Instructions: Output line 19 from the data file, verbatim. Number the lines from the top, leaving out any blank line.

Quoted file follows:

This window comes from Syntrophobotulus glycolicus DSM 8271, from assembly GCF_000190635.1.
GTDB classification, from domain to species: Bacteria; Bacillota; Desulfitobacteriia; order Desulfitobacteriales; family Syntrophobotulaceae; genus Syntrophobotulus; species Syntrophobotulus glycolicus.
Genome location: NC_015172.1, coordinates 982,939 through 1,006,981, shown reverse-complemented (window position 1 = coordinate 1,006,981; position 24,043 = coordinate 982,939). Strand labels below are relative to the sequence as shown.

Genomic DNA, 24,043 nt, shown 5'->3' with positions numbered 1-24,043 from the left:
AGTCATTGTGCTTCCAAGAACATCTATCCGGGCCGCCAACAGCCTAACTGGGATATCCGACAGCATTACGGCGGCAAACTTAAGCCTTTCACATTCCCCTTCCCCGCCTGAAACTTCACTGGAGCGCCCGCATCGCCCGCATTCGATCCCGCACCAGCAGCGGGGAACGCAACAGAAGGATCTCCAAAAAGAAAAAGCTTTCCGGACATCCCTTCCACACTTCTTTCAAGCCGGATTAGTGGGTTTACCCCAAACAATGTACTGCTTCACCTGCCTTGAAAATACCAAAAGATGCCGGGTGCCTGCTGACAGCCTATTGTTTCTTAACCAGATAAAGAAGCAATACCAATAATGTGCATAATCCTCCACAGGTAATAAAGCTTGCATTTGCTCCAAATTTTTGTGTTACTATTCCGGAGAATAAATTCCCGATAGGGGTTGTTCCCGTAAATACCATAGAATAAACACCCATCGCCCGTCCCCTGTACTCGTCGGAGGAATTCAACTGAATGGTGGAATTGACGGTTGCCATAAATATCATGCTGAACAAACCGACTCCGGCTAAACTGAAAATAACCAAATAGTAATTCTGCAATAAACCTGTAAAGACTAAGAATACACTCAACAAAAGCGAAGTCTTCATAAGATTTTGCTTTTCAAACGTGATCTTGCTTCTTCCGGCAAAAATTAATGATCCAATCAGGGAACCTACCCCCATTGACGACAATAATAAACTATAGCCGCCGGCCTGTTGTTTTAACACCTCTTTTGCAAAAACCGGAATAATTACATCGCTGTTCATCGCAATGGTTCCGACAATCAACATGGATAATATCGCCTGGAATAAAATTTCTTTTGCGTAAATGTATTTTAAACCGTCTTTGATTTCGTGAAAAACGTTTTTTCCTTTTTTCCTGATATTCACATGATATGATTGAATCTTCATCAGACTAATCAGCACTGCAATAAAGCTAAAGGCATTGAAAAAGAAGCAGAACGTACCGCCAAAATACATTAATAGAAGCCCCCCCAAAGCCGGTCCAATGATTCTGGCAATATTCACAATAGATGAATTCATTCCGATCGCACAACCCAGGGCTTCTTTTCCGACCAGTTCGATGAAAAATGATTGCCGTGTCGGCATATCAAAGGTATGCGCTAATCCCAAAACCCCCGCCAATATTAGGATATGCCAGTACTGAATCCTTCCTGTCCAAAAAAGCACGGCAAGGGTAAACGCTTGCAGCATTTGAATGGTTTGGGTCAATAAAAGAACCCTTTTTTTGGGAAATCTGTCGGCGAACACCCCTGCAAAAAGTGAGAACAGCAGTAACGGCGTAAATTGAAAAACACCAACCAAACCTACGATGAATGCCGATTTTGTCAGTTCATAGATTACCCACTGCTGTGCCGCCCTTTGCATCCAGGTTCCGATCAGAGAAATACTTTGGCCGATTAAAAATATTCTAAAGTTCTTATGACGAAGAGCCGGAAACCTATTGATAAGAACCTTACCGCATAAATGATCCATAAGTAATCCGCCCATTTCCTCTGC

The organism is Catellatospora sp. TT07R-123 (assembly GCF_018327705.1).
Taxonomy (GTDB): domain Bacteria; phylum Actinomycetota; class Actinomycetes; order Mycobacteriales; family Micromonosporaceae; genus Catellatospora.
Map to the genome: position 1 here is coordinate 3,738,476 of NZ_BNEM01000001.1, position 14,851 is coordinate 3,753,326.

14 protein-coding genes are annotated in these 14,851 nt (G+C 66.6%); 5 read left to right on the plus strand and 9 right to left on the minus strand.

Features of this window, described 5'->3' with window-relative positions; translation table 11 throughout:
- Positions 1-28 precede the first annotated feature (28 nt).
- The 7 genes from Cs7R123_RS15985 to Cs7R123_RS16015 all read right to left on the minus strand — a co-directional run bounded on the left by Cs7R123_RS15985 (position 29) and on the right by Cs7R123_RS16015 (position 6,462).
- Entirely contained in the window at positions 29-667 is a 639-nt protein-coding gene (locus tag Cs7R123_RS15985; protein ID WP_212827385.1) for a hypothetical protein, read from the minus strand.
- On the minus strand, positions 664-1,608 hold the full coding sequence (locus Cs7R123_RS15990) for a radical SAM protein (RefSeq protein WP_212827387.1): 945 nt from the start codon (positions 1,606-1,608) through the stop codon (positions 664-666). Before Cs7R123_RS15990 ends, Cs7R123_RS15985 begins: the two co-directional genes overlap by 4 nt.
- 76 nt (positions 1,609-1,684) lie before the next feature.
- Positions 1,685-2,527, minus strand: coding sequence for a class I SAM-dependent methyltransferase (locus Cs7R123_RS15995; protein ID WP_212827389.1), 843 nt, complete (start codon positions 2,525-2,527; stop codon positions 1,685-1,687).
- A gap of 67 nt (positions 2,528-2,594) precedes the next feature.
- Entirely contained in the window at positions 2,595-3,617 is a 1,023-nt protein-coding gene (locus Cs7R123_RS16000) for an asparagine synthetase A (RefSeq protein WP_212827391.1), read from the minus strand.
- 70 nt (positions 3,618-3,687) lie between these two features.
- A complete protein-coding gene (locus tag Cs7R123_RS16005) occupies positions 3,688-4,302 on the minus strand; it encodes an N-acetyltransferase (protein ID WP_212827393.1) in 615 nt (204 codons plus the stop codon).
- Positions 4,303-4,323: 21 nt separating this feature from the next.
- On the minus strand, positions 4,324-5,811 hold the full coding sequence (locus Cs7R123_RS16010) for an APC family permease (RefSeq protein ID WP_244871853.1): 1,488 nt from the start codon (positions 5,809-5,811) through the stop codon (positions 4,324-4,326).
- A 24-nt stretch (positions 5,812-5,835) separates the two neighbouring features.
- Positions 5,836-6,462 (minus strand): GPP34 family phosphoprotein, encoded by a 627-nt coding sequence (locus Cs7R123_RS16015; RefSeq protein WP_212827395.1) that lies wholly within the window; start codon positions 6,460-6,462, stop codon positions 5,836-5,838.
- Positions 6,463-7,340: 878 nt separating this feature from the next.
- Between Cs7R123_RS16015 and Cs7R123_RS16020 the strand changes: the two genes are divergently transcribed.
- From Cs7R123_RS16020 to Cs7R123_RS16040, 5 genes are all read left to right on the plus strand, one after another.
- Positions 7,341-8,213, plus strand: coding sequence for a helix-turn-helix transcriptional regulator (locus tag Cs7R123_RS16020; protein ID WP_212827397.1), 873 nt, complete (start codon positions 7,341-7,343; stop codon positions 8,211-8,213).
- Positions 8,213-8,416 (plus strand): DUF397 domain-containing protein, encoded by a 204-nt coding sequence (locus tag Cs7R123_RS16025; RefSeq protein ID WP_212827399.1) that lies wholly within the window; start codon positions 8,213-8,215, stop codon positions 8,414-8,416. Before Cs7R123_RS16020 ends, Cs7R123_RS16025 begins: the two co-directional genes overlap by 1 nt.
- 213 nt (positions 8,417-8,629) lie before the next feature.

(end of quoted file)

- 70 nt (positions 3,618-3,687) lie between these two features.